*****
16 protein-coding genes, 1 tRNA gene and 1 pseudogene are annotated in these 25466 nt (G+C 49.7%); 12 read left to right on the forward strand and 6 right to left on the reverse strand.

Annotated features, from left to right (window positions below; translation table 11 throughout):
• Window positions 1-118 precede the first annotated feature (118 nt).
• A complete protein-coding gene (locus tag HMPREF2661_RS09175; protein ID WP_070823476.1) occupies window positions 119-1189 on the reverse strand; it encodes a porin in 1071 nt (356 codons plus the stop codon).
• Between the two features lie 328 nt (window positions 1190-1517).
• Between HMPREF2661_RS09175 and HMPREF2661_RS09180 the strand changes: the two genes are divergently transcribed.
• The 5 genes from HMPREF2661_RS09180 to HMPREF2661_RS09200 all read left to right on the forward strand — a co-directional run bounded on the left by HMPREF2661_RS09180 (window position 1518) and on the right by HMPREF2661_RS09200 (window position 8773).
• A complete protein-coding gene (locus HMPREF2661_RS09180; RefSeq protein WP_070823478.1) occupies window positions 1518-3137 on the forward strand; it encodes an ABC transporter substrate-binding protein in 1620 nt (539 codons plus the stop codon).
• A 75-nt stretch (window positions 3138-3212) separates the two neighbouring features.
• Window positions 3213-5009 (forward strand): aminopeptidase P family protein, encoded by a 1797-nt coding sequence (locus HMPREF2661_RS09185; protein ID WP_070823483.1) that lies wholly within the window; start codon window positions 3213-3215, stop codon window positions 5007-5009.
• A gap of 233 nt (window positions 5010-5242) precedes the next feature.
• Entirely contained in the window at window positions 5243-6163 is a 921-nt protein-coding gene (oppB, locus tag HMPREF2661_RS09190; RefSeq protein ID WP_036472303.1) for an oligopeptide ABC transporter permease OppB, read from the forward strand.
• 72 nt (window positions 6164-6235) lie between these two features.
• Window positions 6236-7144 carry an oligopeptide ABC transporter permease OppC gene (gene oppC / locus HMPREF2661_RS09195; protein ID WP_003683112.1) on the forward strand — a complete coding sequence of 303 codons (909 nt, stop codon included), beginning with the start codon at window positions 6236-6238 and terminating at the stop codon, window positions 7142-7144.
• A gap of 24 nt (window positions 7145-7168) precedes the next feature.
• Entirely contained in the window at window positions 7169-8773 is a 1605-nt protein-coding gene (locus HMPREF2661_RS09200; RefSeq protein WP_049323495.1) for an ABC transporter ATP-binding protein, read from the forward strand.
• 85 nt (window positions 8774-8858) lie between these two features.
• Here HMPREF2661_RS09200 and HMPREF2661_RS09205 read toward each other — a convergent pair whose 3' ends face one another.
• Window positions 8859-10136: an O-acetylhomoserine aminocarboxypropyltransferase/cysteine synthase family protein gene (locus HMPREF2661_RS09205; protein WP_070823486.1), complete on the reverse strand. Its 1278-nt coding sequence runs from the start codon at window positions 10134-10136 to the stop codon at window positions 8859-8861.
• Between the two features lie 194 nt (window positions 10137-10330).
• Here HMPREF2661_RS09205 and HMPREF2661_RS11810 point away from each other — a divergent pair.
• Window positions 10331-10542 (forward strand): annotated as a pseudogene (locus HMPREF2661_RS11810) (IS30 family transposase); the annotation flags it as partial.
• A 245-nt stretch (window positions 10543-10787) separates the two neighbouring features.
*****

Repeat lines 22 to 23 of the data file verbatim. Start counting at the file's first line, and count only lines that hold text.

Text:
• Window positions 10331-10542 (forward strand): annotated as a pseudogene (locus HMPREF2661_RS11810) (IS30 family transposase); the annotation flags it as partial.
• A 245-nt stretch (window positions 10543-10787) separates the two neighbouring features.